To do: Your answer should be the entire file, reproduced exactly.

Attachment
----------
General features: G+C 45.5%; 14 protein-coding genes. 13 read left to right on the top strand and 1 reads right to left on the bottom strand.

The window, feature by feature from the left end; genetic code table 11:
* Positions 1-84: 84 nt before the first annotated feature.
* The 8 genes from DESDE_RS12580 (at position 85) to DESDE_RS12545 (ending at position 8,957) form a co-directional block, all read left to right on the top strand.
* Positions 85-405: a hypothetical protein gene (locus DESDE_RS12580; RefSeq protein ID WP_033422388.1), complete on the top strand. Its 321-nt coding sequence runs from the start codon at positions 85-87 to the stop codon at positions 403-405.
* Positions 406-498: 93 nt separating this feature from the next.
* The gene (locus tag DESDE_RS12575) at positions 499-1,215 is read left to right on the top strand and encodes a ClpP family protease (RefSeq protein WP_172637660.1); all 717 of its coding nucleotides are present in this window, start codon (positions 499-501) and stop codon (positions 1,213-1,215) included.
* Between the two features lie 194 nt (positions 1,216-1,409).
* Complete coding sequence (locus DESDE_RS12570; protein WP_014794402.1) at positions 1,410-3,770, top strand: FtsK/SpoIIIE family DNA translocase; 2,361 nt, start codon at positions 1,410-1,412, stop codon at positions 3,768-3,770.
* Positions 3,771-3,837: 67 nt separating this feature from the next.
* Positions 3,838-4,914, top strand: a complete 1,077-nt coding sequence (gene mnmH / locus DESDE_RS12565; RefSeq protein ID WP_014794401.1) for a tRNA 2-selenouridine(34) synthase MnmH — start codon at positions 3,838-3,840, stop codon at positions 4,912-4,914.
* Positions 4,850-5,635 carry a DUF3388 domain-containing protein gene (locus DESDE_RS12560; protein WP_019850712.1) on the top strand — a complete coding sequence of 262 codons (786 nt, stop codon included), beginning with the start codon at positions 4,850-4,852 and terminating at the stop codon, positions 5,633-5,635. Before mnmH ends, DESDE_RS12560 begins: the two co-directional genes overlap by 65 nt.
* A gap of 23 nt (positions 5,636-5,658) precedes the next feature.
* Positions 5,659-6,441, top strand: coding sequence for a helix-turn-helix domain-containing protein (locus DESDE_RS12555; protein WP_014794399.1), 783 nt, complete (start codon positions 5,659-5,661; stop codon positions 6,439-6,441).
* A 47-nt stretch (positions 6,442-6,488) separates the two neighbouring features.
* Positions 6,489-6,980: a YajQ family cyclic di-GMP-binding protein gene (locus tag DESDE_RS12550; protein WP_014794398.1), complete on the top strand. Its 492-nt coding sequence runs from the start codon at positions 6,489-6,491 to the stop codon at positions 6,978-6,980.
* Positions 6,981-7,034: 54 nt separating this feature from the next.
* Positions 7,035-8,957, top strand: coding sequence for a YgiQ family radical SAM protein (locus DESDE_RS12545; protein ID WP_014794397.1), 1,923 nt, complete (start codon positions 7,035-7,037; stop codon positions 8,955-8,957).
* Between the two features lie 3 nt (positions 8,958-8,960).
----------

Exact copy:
General features: G+C 45.5%; 14 protein-coding genes. 13 read left to right on the top strand and 1 reads right to left on the bottom strand.

The window, feature by feature from the left end; genetic code table 11:
* Positions 1-84: 84 nt before the first annotated feature.
* The 8 genes from DESDE_RS12580 (at position 85) to DESDE_RS12545 (ending at position 8,957) form a co-directional block, all read left to right on the top strand.
* Positions 85-405: a hypothetical protein gene (locus DESDE_RS12580; RefSeq protein ID WP_033422388.1), complete on the top strand. Its 321-nt coding sequence runs from the start codon at positions 85-87 to the stop codon at positions 403-405.
* Positions 406-498: 93 nt separating this feature from the next.
* The gene (locus tag DESDE_RS12575) at positions 499-1,215 is read left to right on the top strand and encodes a ClpP family protease (RefSeq protein WP_172637660.1); all 717 of its coding nucleotides are present in this window, start codon (positions 499-501) and stop codon (positions 1,213-1,215) included.
* Between the two features lie 194 nt (positions 1,216-1,409).
* Complete coding sequence (locus DESDE_RS12570; protein WP_014794402.1) at positions 1,410-3,770, top strand: FtsK/SpoIIIE family DNA translocase; 2,361 nt, start codon at positions 1,410-1,412, stop codon at positions 3,768-3,770.
* Positions 3,771-3,837: 67 nt separating this feature from the next.
* Positions 3,838-4,914, top strand: a complete 1,077-nt coding sequence (gene mnmH / locus DESDE_RS12565; RefSeq protein ID WP_014794401.1) for a tRNA 2-selenouridine(34) synthase MnmH — start codon at positions 3,838-3,840, stop codon at positions 4,912-4,914.
* Positions 4,850-5,635 carry a DUF3388 domain-containing protein gene (locus DESDE_RS12560; protein WP_019850712.1) on the top strand — a complete coding sequence of 262 codons (786 nt, stop codon included), beginning with the start codon at positions 4,850-4,852 and terminating at the stop codon, positions 5,633-5,635. Before mnmH ends, DESDE_RS12560 begins: the two co-directional genes overlap by 65 nt.
* A gap of 23 nt (positions 5,636-5,658) precedes the next feature.
* Positions 5,659-6,441, top strand: coding sequence for a helix-turn-helix domain-containing protein (locus DESDE_RS12555; protein WP_014794399.1), 783 nt, complete (start codon positions 5,659-5,661; stop codon positions 6,439-6,441).
* A 47-nt stretch (positions 6,442-6,488) separates the two neighbouring features.
* Positions 6,489-6,980: a YajQ family cyclic di-GMP-binding protein gene (locus tag DESDE_RS12550; protein WP_014794398.1), complete on the top strand. Its 492-nt coding sequence runs from the start codon at positions 6,489-6,491 to the stop codon at positions 6,978-6,980.
* Positions 6,981-7,034: 54 nt separating this feature from the next.
* Positions 7,035-8,957, top strand: coding sequence for a YgiQ family radical SAM protein (locus DESDE_RS12545; protein ID WP_014794397.1), 1,923 nt, complete (start codon positions 7,035-7,037; stop codon positions 8,955-8,957).
* Between the two features lie 3 nt (positions 8,958-8,960).